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Migraine, familial hemiplegic, 3(FHM3)

MedGen UID:
Concept ID:
Disease or Syndrome
Synonym: Migraine, Familial Hemiplegic, 3
Gene (location): SCN1A (2q24.3)
Monarch Initiative: MONDO:0012320
OMIM®: 609634

Disease characteristics

Excerpted from the GeneReview: Familial Hemiplegic Migraine
Familial hemiplegic migraine (FHM) falls within the category of migraine with aura. In migraine with aura (including FHM) the neurologic symptoms of aura are unequivocally localizable to the cerebral cortex or brain stem and include visual disturbance (most common), sensory loss (e.g., numbness or paresthesias of the face or an extremity), and dysphasia (difficulty with speech). FHM must include motor involvement, such as hemiparesis (weakness of an extremity). Hemiparesis occurs with at least one other symptom during FHM aura. Neurologic deficits with FHM attacks can be prolonged for hours to days and may outlast the associated migrainous headache. FHM is often earlier in onset than typical migraine, frequently beginning in the first or second decade; the frequency of attacks tends to decrease with age. Approximately 40%-50% of families with CACNA1A-FHM have cerebellar signs ranging from nystagmus to progressive, usually late-onset mild ataxia. [from GeneReviews]
Joanna C Jen   view full author information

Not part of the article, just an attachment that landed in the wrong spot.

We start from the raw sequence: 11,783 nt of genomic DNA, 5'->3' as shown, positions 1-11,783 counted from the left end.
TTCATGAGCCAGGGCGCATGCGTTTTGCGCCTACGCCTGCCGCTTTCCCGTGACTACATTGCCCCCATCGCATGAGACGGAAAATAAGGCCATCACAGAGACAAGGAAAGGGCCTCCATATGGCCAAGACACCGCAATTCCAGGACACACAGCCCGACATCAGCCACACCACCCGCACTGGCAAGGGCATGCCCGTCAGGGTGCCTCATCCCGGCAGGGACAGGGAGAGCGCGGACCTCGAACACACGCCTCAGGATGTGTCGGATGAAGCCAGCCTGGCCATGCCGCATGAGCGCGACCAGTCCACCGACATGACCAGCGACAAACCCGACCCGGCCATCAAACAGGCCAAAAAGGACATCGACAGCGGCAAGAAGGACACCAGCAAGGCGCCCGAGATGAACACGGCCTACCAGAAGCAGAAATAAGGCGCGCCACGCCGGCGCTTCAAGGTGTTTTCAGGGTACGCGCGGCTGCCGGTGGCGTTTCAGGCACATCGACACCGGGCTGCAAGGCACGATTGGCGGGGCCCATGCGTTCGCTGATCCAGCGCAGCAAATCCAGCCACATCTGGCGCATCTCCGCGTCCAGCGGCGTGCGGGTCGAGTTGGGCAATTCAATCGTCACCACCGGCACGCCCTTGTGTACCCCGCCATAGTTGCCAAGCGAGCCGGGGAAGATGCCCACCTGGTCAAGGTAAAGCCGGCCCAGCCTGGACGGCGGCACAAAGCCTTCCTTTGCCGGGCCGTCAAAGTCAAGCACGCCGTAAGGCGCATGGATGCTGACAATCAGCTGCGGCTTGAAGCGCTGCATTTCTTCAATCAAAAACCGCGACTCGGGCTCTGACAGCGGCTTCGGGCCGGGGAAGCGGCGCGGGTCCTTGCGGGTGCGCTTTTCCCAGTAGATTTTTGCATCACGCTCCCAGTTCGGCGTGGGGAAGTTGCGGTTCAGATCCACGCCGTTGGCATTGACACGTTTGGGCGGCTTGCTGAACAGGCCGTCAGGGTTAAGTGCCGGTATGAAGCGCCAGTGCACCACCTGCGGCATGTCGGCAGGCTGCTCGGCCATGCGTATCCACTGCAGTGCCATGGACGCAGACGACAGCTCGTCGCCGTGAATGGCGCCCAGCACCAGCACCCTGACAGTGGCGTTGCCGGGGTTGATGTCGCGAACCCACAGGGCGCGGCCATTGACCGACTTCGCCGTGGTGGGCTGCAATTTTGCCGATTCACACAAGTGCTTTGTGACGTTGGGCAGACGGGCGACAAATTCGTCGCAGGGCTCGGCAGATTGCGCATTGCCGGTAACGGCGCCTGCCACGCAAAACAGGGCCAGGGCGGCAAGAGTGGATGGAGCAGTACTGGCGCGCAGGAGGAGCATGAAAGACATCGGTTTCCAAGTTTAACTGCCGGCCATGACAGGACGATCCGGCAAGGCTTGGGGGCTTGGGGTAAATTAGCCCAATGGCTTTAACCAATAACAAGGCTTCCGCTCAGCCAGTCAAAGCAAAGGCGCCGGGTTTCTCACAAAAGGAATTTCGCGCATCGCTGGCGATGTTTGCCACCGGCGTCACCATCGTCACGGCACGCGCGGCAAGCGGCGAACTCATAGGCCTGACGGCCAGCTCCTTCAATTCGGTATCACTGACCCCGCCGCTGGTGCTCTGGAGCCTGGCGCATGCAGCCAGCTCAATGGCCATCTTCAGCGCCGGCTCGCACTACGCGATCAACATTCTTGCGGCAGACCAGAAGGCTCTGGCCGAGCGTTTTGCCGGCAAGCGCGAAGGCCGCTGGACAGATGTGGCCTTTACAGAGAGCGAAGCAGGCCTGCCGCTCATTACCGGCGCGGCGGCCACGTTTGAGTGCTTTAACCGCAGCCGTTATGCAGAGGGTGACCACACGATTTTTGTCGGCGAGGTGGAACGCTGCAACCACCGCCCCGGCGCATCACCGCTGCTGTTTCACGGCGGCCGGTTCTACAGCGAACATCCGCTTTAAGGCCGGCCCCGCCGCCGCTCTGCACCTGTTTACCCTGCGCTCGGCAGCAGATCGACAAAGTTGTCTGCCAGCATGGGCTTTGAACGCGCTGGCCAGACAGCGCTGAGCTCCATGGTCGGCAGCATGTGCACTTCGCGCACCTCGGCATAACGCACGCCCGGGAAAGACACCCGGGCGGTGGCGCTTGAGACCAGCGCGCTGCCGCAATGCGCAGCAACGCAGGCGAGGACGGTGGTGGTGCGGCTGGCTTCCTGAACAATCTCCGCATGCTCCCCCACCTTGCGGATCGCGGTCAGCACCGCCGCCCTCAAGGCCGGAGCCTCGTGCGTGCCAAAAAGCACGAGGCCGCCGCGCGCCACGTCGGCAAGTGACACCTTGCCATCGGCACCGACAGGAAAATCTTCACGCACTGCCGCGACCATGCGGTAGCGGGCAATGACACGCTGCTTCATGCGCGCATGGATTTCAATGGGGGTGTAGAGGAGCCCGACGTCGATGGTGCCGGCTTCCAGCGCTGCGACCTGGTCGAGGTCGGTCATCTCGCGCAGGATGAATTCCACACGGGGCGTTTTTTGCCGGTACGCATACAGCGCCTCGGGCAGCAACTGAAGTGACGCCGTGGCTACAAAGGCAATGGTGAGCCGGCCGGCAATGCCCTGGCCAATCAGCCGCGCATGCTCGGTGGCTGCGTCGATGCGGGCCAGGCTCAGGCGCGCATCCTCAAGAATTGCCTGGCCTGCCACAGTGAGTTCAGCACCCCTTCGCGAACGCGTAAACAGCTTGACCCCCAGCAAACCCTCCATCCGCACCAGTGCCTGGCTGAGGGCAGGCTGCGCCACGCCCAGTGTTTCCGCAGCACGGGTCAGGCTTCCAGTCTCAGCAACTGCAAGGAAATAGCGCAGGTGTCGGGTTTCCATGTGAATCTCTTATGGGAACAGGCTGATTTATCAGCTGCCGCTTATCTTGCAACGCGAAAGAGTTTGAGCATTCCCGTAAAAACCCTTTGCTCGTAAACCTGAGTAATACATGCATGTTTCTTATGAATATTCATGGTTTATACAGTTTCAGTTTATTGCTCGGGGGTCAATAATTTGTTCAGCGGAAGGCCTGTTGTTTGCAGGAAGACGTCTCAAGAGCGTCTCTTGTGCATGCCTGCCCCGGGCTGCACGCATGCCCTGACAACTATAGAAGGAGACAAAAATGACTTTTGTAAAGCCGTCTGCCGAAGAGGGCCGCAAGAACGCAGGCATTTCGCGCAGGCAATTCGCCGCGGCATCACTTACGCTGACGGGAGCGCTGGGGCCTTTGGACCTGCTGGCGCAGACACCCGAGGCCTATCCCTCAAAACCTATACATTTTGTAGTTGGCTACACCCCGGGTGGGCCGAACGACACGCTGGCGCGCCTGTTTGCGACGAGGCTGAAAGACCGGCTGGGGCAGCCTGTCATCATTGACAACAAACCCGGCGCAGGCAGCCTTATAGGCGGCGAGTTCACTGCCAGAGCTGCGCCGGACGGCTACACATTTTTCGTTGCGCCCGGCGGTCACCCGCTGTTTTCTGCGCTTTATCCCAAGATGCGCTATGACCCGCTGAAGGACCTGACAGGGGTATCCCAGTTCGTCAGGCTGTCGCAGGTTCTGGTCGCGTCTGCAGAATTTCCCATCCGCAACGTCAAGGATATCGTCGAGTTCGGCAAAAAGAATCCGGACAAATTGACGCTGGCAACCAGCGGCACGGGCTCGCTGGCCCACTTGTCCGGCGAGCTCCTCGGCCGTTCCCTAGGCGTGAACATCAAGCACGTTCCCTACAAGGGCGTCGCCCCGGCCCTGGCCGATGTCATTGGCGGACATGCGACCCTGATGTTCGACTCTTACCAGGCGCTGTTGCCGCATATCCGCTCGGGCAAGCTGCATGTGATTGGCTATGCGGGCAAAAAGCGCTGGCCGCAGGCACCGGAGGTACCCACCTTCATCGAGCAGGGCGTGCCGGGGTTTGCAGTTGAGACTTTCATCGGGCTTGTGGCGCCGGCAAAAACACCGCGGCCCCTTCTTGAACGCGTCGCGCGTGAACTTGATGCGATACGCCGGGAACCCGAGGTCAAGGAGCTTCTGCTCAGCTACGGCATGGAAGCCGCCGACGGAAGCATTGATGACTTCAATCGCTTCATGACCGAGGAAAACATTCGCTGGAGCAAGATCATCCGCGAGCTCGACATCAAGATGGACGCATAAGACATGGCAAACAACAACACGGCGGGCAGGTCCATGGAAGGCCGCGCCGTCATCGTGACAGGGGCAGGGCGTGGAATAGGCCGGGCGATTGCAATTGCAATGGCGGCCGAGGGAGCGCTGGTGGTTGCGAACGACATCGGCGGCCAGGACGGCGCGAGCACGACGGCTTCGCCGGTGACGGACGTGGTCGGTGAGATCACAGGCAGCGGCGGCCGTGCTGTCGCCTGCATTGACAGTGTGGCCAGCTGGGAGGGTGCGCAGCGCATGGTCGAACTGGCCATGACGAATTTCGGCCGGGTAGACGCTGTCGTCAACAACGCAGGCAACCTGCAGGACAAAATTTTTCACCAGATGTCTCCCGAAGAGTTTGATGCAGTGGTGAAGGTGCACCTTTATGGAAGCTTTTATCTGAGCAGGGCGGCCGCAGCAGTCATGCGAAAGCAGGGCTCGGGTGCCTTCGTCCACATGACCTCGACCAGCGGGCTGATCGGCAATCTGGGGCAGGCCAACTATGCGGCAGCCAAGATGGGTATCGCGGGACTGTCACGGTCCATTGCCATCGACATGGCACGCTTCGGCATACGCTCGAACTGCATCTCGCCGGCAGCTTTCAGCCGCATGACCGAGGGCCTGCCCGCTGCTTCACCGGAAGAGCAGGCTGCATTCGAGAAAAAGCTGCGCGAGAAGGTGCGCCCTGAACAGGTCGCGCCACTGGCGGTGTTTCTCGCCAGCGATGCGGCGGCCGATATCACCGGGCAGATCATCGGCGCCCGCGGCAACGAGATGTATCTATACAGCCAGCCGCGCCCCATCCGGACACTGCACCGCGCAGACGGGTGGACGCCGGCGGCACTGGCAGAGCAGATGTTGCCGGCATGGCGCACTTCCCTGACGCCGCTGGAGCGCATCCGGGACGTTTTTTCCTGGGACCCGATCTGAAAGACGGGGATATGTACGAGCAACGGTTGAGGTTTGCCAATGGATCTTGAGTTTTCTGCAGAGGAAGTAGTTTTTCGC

Additional descriptions

Familial hemiplegic migraine-3 (FHM3) is a severe subtype of migraine with aura characterized by some degree of hemiparesis during the attacks (Dichgans et al., 2005). For a general phenotypic description and a discussion of genetic heterogeneity of FHM, see FHM1 (141500).  http://www.omim.org/entry/609634
From MedlinePlus Genetics
Unusually severe migraine episodes have been reported in some people with familial hemiplegic migraine. These episodes have included fever, seizures, prolonged weakness, coma, and, rarely, death. Although most people with familial hemiplegic migraine recover completely between episodes, neurological symptoms such as memory loss and problems with attention can last for weeks or months. About 20 percent of people with this condition develop mild but permanent difficulty coordinating movements (ataxia), which may worsen with time, and rapid, involuntary eye movements called nystagmus.

In some types of migraine, including familial hemiplegic migraine, a pattern of neurological symptoms called an aura precedes the headache. The most common symptoms associated with an aura are temporary visual changes such as blind spots (scotomas), flashing lights, zig-zagging lines, and double vision. In people with familial hemiplegic migraine, auras are also characterized by temporary numbness or weakness, often affecting one side of the body (hemiparesis). Additional features of an aura can include difficulty with speech, confusion, and drowsiness. An aura typically develops gradually over a few minutes and lasts about an hour.